It’s been four years since Georgia Southern has been in the NCAA Football Championship Series playoffs. It’s been seven years since the Eagles’ last playoff victory.
But GSU Athletics Director Sam Baker believes coach Chris Hatcher has the program back on the right track, he told the Effingham Rotary Club.
Hatcher will enter his third season as Eagles head coach when GSU kicks off 2009’s campaign Sept. 5 against Albany (N.Y.). Baker pointed out that the Eagles played 33 freshmen in 2008’s 6-5 campaign in which they also played four overtime games.
“Coach Hatcher’s doing a great job,” he said at the Effingham Rotary Club’s weekly meeting Thursday. “He’s got some talent.”
The young Eagles team showed its resiliency last year against Western Carolina, Baker noted, as they rallied from a 31-3 deficit in the fourth quarter to eventually prevail in overtime.
“It takes time to learn how to win,” Baker said. “It’s easy to lose. It’s hard to win.”
And Baker wants to get as many fans as possible into Paulson Stadium, which will celebrate its 25th year this season. The Eagles averaged 18,168 fans for home games last year, and the 20,851 who saw Georgia Southern’s showdown with then three-time defending national champion Appalachian State became the stadium’s 10th-largest crowd.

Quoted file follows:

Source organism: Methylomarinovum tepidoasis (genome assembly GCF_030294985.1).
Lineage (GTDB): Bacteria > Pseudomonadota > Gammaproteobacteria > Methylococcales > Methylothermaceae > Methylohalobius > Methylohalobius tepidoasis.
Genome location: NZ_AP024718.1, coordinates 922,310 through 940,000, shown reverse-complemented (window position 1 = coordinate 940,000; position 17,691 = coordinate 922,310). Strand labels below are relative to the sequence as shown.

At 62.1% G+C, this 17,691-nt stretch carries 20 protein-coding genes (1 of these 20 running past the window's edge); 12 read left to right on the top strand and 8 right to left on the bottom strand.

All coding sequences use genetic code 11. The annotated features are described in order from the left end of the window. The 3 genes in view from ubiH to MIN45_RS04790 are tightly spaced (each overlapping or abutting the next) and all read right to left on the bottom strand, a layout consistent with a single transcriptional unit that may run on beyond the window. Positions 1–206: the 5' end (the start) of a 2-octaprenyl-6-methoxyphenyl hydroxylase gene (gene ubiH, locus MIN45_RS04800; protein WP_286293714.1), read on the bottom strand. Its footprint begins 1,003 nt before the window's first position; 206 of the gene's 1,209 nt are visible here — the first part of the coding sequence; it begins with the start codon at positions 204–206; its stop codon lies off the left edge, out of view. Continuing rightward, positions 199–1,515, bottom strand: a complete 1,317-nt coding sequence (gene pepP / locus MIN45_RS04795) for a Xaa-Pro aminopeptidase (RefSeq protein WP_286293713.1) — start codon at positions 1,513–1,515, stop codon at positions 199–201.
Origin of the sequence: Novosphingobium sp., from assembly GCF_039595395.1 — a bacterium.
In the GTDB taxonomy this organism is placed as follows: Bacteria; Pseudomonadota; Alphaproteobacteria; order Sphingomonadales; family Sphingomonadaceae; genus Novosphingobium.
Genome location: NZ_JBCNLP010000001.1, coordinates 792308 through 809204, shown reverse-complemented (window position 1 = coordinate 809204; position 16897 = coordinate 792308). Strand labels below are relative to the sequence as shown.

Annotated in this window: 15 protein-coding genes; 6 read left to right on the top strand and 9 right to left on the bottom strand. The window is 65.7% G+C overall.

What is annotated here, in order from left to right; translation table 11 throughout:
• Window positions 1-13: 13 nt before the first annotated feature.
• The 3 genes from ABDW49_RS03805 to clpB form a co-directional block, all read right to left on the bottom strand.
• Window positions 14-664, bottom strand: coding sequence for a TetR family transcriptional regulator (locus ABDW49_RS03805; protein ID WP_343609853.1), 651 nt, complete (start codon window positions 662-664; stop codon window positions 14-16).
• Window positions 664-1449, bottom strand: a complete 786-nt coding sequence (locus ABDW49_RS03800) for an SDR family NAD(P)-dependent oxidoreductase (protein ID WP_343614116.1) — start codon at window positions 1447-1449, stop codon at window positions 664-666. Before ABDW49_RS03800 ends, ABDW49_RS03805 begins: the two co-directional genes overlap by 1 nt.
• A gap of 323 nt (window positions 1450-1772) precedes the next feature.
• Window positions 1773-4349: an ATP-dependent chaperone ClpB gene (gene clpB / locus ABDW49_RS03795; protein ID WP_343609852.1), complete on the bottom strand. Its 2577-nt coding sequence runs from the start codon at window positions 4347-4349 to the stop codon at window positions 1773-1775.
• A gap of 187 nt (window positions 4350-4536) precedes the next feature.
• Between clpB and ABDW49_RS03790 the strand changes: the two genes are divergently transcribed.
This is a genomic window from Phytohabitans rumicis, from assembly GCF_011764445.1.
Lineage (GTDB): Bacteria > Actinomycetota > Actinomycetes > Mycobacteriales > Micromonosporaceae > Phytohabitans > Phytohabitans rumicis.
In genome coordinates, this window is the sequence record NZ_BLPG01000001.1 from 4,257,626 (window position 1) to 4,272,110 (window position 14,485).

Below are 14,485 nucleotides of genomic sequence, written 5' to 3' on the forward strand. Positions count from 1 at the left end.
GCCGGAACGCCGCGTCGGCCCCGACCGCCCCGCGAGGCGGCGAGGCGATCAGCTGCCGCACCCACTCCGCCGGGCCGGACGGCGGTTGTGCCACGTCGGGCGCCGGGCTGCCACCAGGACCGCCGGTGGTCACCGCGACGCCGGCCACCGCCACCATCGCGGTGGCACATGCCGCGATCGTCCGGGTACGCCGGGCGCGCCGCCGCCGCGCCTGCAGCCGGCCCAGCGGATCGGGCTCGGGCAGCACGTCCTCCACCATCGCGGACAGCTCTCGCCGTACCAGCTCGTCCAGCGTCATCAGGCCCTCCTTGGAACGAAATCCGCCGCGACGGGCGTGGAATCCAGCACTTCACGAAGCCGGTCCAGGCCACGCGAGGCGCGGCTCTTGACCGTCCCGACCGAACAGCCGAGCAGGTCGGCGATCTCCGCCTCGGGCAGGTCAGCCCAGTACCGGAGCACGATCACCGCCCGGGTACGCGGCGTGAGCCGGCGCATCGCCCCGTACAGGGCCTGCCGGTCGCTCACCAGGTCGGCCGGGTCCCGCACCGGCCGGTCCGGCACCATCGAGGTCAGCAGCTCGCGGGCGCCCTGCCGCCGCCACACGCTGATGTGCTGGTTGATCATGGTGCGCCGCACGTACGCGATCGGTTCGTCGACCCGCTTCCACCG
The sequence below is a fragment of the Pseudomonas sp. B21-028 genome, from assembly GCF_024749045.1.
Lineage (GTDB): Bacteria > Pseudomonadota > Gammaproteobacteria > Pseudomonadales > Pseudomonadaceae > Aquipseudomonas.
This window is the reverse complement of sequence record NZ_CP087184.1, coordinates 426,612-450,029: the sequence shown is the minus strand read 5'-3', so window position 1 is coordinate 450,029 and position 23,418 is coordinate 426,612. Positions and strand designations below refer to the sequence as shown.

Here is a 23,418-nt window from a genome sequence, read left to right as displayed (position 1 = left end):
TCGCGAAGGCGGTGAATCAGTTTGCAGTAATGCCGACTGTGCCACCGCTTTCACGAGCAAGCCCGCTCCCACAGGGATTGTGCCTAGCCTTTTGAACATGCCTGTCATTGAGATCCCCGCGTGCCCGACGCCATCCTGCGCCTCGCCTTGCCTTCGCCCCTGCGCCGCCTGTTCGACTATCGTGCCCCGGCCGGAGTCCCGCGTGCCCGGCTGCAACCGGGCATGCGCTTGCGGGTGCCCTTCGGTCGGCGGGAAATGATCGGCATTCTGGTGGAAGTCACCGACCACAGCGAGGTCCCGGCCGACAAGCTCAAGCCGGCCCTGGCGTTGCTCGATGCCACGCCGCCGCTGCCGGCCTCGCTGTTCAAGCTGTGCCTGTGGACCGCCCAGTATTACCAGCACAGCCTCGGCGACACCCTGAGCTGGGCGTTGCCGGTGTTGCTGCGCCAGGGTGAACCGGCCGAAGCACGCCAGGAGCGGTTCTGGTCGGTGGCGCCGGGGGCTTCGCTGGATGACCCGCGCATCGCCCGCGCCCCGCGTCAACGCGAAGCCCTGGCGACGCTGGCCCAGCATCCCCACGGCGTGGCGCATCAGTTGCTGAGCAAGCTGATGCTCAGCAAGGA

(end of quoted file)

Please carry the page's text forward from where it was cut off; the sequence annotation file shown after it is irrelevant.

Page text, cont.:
Georgia Southern’s average attendance dipped to 14,979 in 2001 and was only 15,612 in 2006. But in Hatcher’s first year, the Eagles averaged 18,925 fans per home game, the highest total since the program was restarted.
“There’s a certain energy when you have a full stadium,” Baker said. “My mission is to get people to come out and enjoy a college football game. Paulson Stadium is a great venue to watch a college football game. I want to invite people to come be part of one of the crown jewels of this region.”
Baker is out on the recruiting trail of his own to try to drum up support for the athletic programs.
“I realized I hadn’t been out. I had gotten bogged down in the office,” he said. “I felt like it was time I needed to get out there.”
Georgia Southern has 360 student-athletes in 14 varsity sports. That means Baker and the athletic program have to find support for the scholarships in those sports.
“I’ve got a job I enjoy getting up and going to work every day because I have an impact on the lives of young men and women who are able to play a sport they love to go get their education,” he said. “It’s been a fun time.”
Georgia Southern announced in November 2007 it would undertake a feasibility study to explore moving its football program from FCS to Football Bowl Subdivision. FCS teams can offer 63 scholarships; FBS teams have a maximum of 85 scholarships available.
“The study will be in our hands shortly,” Baker said. “We’ll just have to assess what’s in there and where we’re at and what the community is willing to do. We’ll have to make a business decision. It’s one of those decisions that’s going to take broad-based discussions in the university.”
The Eagles have won six FCS — previously known as I-AA — national championships, all coming in a span of 15 years from 1985-2000.
“There’s a lot of programs that started around the same time as Georgia Southern that have not had the success Georgia Southern has had,” Baker said.